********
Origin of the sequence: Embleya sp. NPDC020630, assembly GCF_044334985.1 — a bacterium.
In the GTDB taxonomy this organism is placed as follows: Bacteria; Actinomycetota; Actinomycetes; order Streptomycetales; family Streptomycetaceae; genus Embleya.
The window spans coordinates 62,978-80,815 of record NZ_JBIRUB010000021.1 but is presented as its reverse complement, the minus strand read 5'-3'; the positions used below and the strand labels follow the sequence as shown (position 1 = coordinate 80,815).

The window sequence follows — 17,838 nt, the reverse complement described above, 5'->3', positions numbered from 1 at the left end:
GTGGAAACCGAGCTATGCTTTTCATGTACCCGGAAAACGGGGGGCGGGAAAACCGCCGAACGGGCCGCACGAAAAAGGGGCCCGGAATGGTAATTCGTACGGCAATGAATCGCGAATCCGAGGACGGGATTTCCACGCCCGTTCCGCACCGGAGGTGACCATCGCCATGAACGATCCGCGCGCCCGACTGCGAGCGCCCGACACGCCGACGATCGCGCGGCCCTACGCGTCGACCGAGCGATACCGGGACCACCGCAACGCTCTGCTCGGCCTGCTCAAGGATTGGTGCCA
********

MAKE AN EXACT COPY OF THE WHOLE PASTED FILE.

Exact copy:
Origin of the sequence: Embleya sp. NPDC020630, assembly GCF_044334985.1 — a bacterium.
In the GTDB taxonomy this organism is placed as follows: Bacteria; Actinomycetota; Actinomycetes; order Streptomycetales; family Streptomycetaceae; genus Embleya.
The window spans coordinates 62,978-80,815 of record NZ_JBIRUB010000021.1 but is presented as its reverse complement, the minus strand read 5'-3'; the positions used below and the strand labels follow the sequence as shown (position 1 = coordinate 80,815).

The window sequence follows — 17,838 nt, the reverse complement described above, 5'->3', positions numbered from 1 at the left end:
GTGGAAACCGAGCTATGCTTTTCATGTACCCGGAAAACGGGGGGCGGGAAAACCGCCGAACGGGCCGCACGAAAAAGGGGCCCGGAATGGTAATTCGTACGGCAATGAATCGCGAATCCGAGGACGGGATTTCCACGCCCGTTCCGCACCGGAGGTGACCATCGCCATGAACGATCCGCGCGCCCGACTGCGAGCGCCCGACACGCCGACGATCGCGCGGCCCTACGCGTCGACCGAGCGATACCGGGACCACCGCAACGCTCTGCTCGGCCTGCTCAAGGATTGGTGCCA